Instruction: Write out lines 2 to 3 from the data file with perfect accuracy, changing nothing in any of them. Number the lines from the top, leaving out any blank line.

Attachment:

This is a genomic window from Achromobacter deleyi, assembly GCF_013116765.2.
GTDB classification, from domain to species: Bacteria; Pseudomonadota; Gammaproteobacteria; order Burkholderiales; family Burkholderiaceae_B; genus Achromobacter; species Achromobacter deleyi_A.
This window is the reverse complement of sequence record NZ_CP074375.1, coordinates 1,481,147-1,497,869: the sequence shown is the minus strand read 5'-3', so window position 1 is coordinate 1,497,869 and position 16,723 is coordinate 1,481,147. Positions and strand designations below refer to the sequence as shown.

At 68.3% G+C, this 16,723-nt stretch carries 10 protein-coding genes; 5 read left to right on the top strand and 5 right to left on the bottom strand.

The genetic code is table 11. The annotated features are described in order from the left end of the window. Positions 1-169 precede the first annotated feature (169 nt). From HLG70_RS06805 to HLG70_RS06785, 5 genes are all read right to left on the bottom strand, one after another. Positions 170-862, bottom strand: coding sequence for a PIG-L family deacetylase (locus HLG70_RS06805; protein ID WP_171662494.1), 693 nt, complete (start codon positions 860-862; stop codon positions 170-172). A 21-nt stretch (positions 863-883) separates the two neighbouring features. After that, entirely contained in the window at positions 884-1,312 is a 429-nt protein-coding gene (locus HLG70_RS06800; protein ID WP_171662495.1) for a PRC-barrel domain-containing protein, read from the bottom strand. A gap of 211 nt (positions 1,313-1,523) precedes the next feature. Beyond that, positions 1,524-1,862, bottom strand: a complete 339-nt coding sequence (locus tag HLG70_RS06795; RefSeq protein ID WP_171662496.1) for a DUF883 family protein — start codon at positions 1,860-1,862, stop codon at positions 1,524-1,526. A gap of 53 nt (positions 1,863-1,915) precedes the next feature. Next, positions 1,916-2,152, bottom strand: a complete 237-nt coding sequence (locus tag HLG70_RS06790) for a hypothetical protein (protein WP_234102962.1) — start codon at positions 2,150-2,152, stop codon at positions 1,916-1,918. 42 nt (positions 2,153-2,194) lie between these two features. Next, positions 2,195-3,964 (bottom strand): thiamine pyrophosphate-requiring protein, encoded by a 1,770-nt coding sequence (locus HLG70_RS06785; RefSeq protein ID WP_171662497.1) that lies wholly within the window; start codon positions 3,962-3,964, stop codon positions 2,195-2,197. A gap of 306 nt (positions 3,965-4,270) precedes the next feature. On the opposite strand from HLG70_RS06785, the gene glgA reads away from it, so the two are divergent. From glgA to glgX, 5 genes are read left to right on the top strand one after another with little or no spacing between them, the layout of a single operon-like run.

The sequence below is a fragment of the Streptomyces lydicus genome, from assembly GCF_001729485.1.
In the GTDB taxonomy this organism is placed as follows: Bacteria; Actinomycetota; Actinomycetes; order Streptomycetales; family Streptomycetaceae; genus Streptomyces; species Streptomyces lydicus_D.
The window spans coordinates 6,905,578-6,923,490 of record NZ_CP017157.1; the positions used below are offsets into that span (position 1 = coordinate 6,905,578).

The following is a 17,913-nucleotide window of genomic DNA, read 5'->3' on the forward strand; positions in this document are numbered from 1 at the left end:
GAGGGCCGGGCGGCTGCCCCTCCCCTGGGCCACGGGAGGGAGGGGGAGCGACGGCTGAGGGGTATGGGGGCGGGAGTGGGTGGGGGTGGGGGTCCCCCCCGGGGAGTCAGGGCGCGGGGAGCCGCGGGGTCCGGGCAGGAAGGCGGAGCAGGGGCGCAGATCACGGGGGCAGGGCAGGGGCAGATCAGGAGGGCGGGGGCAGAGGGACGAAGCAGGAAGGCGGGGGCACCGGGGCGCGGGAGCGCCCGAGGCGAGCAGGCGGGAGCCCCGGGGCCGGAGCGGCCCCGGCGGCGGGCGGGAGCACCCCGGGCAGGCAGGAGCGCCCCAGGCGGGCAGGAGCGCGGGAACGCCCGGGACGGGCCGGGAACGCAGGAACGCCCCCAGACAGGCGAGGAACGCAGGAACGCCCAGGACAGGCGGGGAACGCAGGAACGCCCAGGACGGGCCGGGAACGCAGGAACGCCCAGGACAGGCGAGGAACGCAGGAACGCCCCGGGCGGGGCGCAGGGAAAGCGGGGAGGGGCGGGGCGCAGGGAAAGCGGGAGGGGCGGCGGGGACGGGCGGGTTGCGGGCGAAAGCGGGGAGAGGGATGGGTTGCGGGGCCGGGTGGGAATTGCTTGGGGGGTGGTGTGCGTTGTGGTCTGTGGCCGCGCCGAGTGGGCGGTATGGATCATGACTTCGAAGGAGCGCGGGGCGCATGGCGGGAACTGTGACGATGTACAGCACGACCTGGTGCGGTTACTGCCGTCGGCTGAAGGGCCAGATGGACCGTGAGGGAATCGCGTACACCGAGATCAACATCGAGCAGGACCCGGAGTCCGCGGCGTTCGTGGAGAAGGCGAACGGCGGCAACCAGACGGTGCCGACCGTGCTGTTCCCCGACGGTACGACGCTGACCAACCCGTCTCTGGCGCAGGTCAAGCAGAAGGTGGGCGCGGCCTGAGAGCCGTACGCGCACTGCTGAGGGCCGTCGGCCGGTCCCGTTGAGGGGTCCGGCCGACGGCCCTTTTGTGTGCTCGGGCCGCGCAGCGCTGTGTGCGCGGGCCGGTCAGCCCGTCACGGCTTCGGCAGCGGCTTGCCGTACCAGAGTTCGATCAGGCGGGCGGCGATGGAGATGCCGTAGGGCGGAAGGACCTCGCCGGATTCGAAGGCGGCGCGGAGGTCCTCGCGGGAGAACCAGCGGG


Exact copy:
GTDB classification, from domain to species: Bacteria; Pseudomonadota; Gammaproteobacteria; order Burkholderiales; family Burkholderiaceae_B; genus Achromobacter; species Achromobacter deleyi_A.
This window is the reverse complement of sequence record NZ_CP074375.1, coordinates 1,481,147-1,497,869: the sequence shown is the minus strand read 5'-3', so window position 1 is coordinate 1,497,869 and position 16,723 is coordinate 1,481,147. Positions and strand designations below refer to the sequence as shown.